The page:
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Thursday 25 July 2013

Bermondsey Beer - Kernel - Partizan - Brew By Numbers - Bar Tozino

N.B. To any new visitors, this post is pretty old, so a lot of the information here isn't correct. There are many more breweries in Bermondsey now than when this was first written, and the Kernel no longer opens on a Saturday for drinking in. Jezza on Beer Guide London tends to keep things fairly up to date, so it's worth checking out his posts -

Saturday 20th July - My day started bright and early at the Gilbert Scott for brunch, but I'll talk about that another time because the rest of my day was spent wandering around railway arches in Bermondsey, one of the best areas in London to spend a sunny Saturday.  It also explains why it seems like I was drinking lots of beer and eating nothing - fear not, I stuffed myself at the Gilbert Scott first.

Breweries are popping up all over London at an extremely fast rate, which is a good thing as long as the quality of beer being produced remains as high as it has been so far.  I can't think of a new brewery that I haven't been impressed with so far.  Many of them seem to be in Hackney, but Bermondsey has five of its own in close proximity.  I decided to meet Bermondsey local, Lee, at Kernel Brewery, the most established of the five, and more importantly, the one that opens and shuts the earliest on a Saturday (9am-3/4pm). Sadly the Kernel no longer opens for drinking in on a Saturday.

Kernel constantly change their recipes.  You might drink a Pale Ale that they made using some hops that they found in a corner of the room, and then you'll never see it again.  They are always reliable though, and I favour the slightly stronger IPAs that are on offer.  The brewery opens from 9am-2pm on Saturdays, and has grown massively in popularity since the last time that I went.  That said, there's no need to go early as it doesn't take long to get served.  They offer a couple of keg options as well as bottles and always have a wide range of beers available from Table Beer to Stouts.  Lee tried the new 3.8% London Sour which was... sour.  The beer is bottled "alive" so if you take any home, make sure you drink them fairly quickly to get the most out of it.  Kernel are part of the Spa Terminus collective of food and drink producers, and there are more worth checking out - Monmouth Coffee is made here, Little Bread Pedlar make tasty pastries, and Ice Cream Union also looks great.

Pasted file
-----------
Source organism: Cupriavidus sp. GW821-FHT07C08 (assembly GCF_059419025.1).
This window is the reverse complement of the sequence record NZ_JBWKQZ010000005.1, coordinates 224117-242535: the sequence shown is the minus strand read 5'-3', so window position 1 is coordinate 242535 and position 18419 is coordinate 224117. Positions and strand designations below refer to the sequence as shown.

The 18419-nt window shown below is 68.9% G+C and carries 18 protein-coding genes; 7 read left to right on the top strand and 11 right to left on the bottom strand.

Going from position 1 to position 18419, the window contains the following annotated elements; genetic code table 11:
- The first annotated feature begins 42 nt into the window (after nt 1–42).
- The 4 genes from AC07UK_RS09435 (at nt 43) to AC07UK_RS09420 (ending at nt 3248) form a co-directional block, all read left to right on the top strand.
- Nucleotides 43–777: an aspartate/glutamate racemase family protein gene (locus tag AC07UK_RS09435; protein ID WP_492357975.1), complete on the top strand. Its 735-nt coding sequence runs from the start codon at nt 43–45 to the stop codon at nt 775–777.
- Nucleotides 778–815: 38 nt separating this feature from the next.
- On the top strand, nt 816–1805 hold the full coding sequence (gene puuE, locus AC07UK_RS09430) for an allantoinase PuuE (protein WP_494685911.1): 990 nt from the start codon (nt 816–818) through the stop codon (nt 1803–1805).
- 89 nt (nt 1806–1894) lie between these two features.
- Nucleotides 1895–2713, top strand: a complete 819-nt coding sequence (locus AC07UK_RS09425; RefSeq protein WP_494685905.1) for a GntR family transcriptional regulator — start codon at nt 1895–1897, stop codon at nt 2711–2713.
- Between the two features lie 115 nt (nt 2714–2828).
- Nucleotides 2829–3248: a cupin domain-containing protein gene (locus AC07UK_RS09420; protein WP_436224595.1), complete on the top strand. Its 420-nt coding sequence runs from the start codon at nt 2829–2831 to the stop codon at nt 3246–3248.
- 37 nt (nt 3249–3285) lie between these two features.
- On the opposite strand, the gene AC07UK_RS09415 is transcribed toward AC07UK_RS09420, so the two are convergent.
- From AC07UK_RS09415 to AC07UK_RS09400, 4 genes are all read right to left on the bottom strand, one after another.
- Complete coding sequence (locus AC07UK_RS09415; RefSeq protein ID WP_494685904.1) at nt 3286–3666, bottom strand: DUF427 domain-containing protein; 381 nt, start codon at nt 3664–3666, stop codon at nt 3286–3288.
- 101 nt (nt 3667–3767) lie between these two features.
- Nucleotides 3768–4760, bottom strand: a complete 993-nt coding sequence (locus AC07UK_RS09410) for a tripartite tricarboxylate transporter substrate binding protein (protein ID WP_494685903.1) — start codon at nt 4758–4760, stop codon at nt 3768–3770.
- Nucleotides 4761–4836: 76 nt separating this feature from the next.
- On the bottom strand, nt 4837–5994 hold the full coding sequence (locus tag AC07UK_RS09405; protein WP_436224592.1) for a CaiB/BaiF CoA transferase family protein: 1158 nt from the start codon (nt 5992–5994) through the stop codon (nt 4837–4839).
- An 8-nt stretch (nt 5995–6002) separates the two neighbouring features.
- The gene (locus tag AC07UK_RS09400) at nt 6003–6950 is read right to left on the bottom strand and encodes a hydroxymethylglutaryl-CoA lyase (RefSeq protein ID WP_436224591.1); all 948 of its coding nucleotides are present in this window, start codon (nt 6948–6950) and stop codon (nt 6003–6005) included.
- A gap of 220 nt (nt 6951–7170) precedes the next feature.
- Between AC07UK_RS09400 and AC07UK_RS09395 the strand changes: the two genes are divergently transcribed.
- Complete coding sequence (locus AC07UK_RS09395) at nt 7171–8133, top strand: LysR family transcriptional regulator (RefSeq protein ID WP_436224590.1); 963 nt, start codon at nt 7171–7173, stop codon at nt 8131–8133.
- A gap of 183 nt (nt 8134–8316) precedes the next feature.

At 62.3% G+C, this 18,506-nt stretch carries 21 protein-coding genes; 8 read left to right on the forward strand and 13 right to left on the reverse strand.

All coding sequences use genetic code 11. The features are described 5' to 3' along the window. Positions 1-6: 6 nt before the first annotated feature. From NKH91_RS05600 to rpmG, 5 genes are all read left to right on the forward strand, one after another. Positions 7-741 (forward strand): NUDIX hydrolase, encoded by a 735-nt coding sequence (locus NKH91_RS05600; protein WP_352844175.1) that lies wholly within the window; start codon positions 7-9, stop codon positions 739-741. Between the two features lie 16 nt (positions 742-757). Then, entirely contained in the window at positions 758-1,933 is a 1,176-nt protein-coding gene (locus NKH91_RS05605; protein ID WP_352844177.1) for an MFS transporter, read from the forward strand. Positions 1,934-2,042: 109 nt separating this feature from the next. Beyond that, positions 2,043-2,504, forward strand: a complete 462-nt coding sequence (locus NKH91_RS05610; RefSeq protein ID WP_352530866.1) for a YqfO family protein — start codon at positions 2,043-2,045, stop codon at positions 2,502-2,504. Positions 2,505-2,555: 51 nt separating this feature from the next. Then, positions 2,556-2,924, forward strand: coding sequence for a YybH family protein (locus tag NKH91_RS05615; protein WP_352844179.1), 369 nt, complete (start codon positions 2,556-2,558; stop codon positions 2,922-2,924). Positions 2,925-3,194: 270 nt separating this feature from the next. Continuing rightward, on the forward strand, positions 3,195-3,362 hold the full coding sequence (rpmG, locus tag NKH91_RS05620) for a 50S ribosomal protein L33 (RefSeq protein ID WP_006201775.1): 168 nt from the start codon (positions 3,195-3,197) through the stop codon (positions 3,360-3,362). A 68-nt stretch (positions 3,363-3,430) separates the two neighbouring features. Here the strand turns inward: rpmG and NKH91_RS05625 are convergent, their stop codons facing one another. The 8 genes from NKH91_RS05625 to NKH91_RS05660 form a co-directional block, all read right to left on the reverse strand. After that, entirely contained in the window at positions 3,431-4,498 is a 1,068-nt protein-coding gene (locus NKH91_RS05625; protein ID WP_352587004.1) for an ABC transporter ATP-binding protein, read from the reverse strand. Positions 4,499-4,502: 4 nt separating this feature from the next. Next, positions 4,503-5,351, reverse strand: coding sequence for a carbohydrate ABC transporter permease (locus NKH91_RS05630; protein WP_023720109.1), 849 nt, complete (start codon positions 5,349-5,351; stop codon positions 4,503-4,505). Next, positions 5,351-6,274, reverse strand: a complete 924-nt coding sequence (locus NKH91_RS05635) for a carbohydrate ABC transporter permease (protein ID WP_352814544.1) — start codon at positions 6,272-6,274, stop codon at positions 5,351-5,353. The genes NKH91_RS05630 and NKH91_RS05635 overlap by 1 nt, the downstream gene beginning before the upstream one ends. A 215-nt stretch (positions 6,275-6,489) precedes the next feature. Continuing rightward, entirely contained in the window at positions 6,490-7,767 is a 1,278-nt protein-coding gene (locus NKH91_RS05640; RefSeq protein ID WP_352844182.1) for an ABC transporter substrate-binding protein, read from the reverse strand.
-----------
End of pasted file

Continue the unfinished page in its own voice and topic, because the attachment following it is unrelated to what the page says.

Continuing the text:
Our next stop was Partizan Brewing, which is slightly further East towards South Bermondsey.  They are operating out of a tiny space on Almond Road (which is barely a road), and they are open on Saturdays from 11am-5pm.  You very much feel like you are in the know when you are sitting on a crate outside a railway arch on a deserted road drinking beer with 4 other people in Bermondsey on a Saturday afternoon.   I particularly like the effort that has gone into their drinks list - a ripped piece of cardboard with beers scrawled on or crossed out, balanced on a bottle bin.  They currently only have bottles to sample, but I would expect they will expand to having keg beers available once they have grown in size.  They brew a variety of Saisons, IPAs, Stouts etc and have been very well received so far.  Their label designs (by Alex Doherty) are fantastic - slightly different to Kernel's minimalist style!

Our final brewery stop was Brew by Numbers, back the other way past Kernel near Maltby Street.  These guys have been brewing since the end of 2012, but only opened their brewery doors the weekend before last which Lee discovered by chance from a conversation with the Partizan guys.  Our route wasn't the most economical which was distressing for two mathematicians, but it was in line with which breweries were open the longest, and Brew by Numbers stays open til 5. We were joined by two more mathmos, T Rex and Henry, who often accompany me on jaunts around London Bridge / Bermondsey, plus two more beer fans Kathryn and Danielle who the boys do a pub quiz with.  They had been round the corner at Maltby Street Market, which I still need to properly report on.  We whiled away a couple of hours at Brew by Numbers running through some classic quiz questions such as "Which two star signs other than Pisces are connected to water?", "Which tube stop has no letters in common with the word mackerel?", "Which three tube stops have all 5 vowels?" and "Which tube stop has 6 consonants in a row?" - leave a comment if you know the answers, no Googling now!